A few days ago, several movies had been announced to win the EE BAFTA Awards, like Gravity, American Hustle, 12 Years a Slave and Great Gatsby. So what is the EE BAFTA?
According to the Wiki, the BAFTA stands for British Academy of Film and Television Arts, which is founded in 1947 and is an independent charity that supports, develops and promotes the art forms of the moving image – film, television and games. In addition to its annual awards ceremonies, BAFTA has an international, year-round programme of learning events and initiatives offering access to talent through workshops, masterclasses, scholarships, lectures and mentoring schemes in the UK and the USA.
By the way, what is the EE here? Haha, that is easy to understand, and it is just the title sponsor of the BAFTA.
Finally, I got the BBC short news report here as follows:
and the script:
Hello, on The Film Programme, as the BAFTA Television coverage comes to an end, we now know who won what. I’ll be discussing the results with critics Robbie Collin of The Telegraph and Catherine Bray. Later you can also hear about two films, not in contention for the awards, but open in cinemas this weekend, Spike Jonze on his futuristic smart romance, “Her”, and Grant Heslov on his World War II venture with George Clooney, “The Monuments Men”. But the winner of the night at the EE BAFTA Awards with six BAFTAs including Outstanding British Film, and Best Director was…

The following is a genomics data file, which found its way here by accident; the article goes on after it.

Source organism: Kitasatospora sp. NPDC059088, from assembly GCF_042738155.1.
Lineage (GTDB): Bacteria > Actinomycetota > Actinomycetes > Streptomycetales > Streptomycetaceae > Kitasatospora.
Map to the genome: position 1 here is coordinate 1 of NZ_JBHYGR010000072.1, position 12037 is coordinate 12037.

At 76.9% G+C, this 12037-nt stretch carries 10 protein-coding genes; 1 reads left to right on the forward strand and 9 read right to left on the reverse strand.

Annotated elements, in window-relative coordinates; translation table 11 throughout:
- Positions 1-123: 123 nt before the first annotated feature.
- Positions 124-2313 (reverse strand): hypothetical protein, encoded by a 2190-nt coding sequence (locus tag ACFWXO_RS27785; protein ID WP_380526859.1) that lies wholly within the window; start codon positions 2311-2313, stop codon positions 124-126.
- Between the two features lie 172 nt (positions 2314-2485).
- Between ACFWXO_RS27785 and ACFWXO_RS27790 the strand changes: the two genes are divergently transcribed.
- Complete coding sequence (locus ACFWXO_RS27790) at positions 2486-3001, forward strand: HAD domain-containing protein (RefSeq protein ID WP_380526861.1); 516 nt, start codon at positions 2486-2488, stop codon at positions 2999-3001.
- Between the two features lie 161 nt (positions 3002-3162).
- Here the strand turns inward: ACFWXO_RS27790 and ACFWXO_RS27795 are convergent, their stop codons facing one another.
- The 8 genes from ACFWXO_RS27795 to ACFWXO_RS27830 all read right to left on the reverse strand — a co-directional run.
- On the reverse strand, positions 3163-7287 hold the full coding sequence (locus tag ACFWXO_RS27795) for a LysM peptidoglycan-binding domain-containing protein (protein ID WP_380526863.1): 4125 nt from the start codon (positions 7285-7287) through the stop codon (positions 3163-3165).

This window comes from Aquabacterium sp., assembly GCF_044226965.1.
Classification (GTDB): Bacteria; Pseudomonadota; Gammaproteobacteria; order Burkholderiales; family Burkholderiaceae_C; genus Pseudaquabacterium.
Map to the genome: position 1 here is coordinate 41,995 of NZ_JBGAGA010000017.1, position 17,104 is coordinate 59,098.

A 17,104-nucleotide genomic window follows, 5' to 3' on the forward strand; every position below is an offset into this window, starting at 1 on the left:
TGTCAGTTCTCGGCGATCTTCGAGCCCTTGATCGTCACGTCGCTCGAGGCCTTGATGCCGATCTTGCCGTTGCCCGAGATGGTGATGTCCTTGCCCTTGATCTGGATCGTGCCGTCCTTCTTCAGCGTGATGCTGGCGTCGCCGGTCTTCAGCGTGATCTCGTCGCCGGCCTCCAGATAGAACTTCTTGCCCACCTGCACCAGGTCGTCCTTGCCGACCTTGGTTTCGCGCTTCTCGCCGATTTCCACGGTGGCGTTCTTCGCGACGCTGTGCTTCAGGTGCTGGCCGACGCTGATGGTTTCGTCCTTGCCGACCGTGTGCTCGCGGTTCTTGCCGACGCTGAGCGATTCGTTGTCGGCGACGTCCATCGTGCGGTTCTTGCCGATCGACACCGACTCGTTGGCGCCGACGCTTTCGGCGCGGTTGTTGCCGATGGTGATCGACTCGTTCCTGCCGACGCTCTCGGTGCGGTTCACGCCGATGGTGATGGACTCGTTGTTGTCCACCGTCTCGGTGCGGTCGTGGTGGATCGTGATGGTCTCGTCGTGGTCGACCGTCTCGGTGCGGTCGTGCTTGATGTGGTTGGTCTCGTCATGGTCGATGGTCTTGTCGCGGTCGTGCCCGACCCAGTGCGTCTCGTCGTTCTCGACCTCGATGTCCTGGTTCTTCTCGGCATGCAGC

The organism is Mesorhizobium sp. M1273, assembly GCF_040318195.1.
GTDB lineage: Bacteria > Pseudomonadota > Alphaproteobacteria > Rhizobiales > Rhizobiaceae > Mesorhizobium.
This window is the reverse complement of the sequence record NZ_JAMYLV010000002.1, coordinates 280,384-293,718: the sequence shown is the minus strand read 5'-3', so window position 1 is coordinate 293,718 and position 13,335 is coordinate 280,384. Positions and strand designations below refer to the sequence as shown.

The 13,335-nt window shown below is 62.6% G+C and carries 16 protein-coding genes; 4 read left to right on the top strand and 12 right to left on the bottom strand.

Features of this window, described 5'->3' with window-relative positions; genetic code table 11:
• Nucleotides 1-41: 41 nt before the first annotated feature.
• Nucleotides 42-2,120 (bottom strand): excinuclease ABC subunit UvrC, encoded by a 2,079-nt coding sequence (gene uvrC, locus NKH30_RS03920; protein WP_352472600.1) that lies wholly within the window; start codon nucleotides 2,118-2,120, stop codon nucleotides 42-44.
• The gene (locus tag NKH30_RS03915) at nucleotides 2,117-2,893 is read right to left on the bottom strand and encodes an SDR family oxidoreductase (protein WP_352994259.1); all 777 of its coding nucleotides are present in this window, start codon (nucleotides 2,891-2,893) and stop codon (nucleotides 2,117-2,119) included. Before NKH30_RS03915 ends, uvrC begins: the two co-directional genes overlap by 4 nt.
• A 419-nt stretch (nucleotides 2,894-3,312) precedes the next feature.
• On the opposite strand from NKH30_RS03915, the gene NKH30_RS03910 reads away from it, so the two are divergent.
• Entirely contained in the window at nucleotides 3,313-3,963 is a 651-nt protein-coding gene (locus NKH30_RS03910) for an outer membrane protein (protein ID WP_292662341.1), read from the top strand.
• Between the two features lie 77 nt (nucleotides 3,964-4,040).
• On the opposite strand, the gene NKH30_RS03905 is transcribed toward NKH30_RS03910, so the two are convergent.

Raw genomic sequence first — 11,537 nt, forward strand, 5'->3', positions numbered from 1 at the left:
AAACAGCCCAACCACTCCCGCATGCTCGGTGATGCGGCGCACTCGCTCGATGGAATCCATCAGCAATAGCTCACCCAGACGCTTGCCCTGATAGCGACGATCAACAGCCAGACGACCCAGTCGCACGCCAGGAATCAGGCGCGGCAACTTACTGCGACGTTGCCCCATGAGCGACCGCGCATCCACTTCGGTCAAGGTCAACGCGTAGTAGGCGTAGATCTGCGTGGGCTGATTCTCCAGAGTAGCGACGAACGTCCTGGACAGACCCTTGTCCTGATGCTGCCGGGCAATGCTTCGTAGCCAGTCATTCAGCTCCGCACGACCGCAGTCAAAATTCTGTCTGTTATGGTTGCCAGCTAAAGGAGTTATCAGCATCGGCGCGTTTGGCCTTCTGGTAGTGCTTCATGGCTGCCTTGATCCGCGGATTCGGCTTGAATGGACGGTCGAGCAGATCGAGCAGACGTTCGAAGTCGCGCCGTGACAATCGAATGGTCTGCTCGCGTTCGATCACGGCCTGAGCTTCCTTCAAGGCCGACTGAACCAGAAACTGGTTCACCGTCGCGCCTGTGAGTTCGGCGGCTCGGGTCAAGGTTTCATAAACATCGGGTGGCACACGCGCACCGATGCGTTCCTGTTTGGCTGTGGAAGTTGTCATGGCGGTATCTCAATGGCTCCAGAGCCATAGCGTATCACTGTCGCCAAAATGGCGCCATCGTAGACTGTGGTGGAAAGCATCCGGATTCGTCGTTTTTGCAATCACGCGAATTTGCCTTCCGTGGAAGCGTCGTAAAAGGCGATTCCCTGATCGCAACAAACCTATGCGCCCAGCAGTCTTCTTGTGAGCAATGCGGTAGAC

Sandra Bullock and George Clooney in “Gravity” there. Now “Gravity” won six awards this evening, “American Hustle” three, “12 Years a Slave” two, and “Great Gatsby” two. So Catherine Bray, Robbie Collin here in the studio, is there any indication the number of those awards of the sort of a, you know, the overall winner of the night?
We now, I mean, I was slightly disappointed that “12 Years a Slave” didn’t win more because I think it’s such an obviously important and significant piece of filmmaking, but then you can’t flip that around and say, you know, given that, does it really need shiny baubles? I mean that’s a film that people are still going to be talking about and watching in 50 years. And I really think sort of it not winning Best Visual Effects or something isn’t really going to impact on that.